Making CO2 Pricing Socially Fair – Economy and Ecology
The EU is pursuing ambitious climate targets which can only be achieved through a palpable increase in the prices of greenhouse gas emissions. However, this step leads to a loss of income and purchasing power for certain groups of people and regions in the EU. To alleviate the resulting social tensions, some form of compensation will be needed – both within and between EU member states. If this does not happen, political dead ends will be the inevitable result.
Higher CO2 prices lead to lower greenhouse gas emissions. Through greenhouse gas pricing, the discharges of the corresponding emissions are reduced thanks to two main actions. First, products containing CO2 must be made more expensive, with “CO2” being a generic term for all climate-damaging greenhouse gases that are released into the atmosphere by human activity. When the price is higher, the demand for products containing emissions decreases, their supply then decreases and CO2 emissions are reduced accordingly.
Second, companies adapt their production tools to take into account the higher price of CO2. Where possible, they use low-emission machinery and production processes. In addition, they accelerate the development of technologies that reduce emissions. Ideally, companies’ adaptation strategies lead to green growth, in which the quantity of products increases and at the same time the volume of emissions decreases.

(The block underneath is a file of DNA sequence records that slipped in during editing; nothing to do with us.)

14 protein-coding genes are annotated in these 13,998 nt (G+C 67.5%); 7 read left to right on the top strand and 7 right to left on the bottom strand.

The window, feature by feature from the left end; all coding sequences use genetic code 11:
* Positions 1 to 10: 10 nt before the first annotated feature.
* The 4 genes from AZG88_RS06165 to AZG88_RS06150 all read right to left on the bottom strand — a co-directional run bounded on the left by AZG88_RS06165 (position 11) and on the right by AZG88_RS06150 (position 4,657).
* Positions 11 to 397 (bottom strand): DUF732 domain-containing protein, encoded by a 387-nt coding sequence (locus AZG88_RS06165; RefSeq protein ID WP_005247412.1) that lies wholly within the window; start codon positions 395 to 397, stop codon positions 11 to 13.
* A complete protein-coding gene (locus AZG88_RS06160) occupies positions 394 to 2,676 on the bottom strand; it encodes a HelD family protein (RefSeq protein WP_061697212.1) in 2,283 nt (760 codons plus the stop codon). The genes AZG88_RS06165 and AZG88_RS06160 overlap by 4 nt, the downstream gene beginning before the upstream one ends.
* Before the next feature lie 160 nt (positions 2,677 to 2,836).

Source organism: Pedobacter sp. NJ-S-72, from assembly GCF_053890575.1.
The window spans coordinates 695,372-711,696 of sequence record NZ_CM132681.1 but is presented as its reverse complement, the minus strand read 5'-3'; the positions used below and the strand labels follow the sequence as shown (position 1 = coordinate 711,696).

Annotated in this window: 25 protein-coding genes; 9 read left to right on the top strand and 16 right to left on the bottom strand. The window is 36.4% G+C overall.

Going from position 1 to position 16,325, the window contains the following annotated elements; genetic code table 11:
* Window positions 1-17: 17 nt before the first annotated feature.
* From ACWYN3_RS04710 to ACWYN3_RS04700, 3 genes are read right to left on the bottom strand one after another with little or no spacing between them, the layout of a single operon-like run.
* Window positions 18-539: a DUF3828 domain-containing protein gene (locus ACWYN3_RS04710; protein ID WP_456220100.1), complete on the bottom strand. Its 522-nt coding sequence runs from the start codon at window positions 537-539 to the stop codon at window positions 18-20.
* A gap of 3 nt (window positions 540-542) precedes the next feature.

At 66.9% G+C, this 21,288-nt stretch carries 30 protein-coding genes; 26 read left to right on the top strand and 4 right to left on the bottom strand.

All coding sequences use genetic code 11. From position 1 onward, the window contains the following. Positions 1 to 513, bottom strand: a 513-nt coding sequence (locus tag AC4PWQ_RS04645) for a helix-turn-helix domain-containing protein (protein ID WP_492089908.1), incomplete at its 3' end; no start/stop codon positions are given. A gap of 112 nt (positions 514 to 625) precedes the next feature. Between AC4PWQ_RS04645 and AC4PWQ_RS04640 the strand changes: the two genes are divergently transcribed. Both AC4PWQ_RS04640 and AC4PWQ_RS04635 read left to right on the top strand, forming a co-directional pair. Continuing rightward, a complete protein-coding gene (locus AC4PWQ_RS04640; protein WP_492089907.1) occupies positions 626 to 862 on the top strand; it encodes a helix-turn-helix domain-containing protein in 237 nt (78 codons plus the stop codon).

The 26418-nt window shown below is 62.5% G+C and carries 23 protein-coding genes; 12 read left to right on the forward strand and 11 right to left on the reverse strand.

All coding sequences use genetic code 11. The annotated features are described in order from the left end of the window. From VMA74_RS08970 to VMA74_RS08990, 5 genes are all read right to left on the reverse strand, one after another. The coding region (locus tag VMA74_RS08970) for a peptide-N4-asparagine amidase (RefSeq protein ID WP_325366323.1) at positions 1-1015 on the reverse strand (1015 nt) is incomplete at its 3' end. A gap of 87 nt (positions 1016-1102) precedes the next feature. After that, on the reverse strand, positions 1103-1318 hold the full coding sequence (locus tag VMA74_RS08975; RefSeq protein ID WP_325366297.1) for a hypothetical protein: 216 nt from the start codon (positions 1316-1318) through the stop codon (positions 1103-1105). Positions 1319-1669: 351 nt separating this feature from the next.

How CO2 pricing works in Europe
To meet the EU’s climate targets, higher CO2 prices are inevitable. The The EU’s goal is to reduce CO2 emissions by at least 55% by 2030 from 1990 levels. However, this will only be successful if emissions prices rise rapidly and drastically. Therefore, in its “Fit for 55” strategy presented in mid-July 2021, the European Commission defined measures that would lead to such a rise in prices.
Concerning the future level of the European price of CO2, two measures should be mentioned.
On the one hand, the criteria for activities which will require emission certificates will be broadened. This will affect emissions generated by road traffic, heating and cooling of buildings and shipping. These emissions were previously excluded from the European Emissions Trading System (EU ETS).
Higher emission prices make emission-intensive products, such as energy and many consumer goods, more expensive.
On the other hand, the EU ETS is now reducing the maximum annual volume of emissions, i.e. the number of emission certificates, at a faster rate. Between 2013 and 2020, the quota cap was reduced by 1.74% per year. For the period 2021-2030, an annual reduction of 2.2% was initially envisaged. It has now been set at 4.2% and could be even higher in the coming years. In the event of a shortage of emission allowances, an increase in the prices of these certificates, that is to say, an increase in the price of CO2, is to be expected.